Music has always been a comfort to me in times of stress. Remember when the only way you could listen to your favorite song was on the radio? There was only one radio station I listened to, the one that had Casey Kasem’s Top 40 every Saturday morning.
This was the 70’s. Either you listened to your song on the radio or you bought the single, or if you were really lucky, the whole album. We weren’t wealthy, and to buy an entire album was a huge deal. In those days, I spent a lot of time deciding which album would be mine.
I loved Elton John from the very beginning. Around 1972, I saved my allowance to buy his Friends album. I listened to it constantly. “Madman Across the Water” on Tumbleweed Connection made me cry. My friend Diane and I saw him in concert during his big eyeglasses stage. More than anything, I wanted to be one of his backup dancers. I still do.
Back then, I used music to escape the tumultuous world around me. There was a lot of unrest going on in the world, and although I lived a sheltered life, I could feel the waves of rebellion around me. I hid with my music and my books. Music was a way for me to manage my emotions. Remember the scene from Cameron Crowe’s Almost Famous, when they’re in the bus, mad at each other? Then someone plays “Tiny Dancer,” and they start singing? It was like that.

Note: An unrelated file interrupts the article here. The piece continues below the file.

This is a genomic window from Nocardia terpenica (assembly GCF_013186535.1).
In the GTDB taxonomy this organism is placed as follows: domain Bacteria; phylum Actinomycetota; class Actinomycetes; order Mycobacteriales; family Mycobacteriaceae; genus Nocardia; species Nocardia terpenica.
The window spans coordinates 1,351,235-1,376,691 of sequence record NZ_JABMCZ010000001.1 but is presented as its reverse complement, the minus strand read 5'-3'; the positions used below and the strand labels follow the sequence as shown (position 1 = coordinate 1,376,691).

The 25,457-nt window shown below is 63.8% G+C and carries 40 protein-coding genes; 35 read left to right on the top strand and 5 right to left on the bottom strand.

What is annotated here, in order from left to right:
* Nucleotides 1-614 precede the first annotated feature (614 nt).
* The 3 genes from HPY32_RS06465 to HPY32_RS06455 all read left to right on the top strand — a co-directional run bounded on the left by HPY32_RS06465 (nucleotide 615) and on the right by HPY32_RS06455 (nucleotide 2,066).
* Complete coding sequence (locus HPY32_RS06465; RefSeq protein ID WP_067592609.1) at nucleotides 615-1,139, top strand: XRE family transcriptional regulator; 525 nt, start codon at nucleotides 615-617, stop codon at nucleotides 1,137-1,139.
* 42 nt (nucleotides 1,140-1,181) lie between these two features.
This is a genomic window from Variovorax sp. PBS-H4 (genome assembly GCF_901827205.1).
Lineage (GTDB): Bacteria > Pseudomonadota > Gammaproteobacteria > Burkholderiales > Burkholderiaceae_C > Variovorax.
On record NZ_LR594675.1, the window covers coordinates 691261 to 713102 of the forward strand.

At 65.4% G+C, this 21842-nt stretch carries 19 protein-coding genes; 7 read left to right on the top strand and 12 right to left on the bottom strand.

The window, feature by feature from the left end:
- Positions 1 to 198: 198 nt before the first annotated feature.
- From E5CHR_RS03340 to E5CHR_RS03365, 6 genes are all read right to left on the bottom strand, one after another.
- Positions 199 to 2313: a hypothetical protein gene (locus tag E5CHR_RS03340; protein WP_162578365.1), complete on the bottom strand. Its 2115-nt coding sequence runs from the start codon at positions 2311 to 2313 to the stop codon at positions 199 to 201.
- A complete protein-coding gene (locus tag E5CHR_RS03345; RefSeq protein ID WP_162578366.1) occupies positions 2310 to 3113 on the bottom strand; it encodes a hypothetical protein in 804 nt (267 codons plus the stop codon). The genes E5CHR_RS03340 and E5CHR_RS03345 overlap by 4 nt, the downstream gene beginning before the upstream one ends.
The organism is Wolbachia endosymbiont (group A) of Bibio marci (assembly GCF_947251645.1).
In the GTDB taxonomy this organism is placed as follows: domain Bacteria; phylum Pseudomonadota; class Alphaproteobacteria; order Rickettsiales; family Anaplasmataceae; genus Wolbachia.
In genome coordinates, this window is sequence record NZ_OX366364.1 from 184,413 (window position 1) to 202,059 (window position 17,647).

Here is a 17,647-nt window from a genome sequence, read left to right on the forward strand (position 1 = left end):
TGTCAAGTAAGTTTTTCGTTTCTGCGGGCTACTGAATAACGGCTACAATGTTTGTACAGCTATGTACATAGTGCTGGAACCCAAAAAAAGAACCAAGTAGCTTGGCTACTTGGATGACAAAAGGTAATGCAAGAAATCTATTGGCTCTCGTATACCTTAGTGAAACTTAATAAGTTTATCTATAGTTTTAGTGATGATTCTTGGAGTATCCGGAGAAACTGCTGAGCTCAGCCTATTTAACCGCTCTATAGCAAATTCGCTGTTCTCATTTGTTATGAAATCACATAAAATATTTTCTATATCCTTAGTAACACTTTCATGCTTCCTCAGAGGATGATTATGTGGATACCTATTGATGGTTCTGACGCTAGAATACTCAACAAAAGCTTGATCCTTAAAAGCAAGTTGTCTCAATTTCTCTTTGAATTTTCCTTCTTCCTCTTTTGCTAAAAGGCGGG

Nowadays, music continues to be a comfort. But it also enables me to make connections between the many songs in my head and what’s going on in the world. If a song is running through my mind constantly, it’s usually because it can be applied to what’s happening around me.
This last week, the Elton John song, “Madman Across the Water” is ever-present. The mood and melody of the song reflect the fear, hate, and uncertainty in the world, and the manipulation of those emotions by opportunistic individuals and groups vying for power. It’s gut-wrenching.
Why listen to a song if it makes me cry? Because it’s beautiful. Because it offers a release, as music always does. And most of all, because it reminds me that despite the upheaval in the world, there is beauty in the creation of melody and lyrics and the power they possess to move and uplift. And that gives me hope. I hope it does the same for you.
Does music move and inspire you? What do you listen to when you need shelter?
4 thoughts on “The Power of Music Amidst Chaos”
That concert is still one of my fondest memories! and yes – music takes you places that your mind find, and allows you to receive things that you didn’t even know you needed. Songs from the 70’s can still take me back to an exact moment in time, and let me feel the emotions of that day. The Christian music I listen to (most of the time) and sing in worship for my church on Sundays can really become prayers throughout my day – the lyrics were usually written during a time of extreme testing or sorrow, like Steven Curtis Chapman’s Not Home Yet, written after the death of his youngest daughter, and Michael W Smith’s “There she stands” written after 9/11. Music is another language – and it’s so powerful.
Takes you to a place your mind can’t even find…..
Great way to put it.
Yes, Diane. To me, music is the purest form of prayer. We have such great memories about music, and many other things. Thanks for sharing your experience.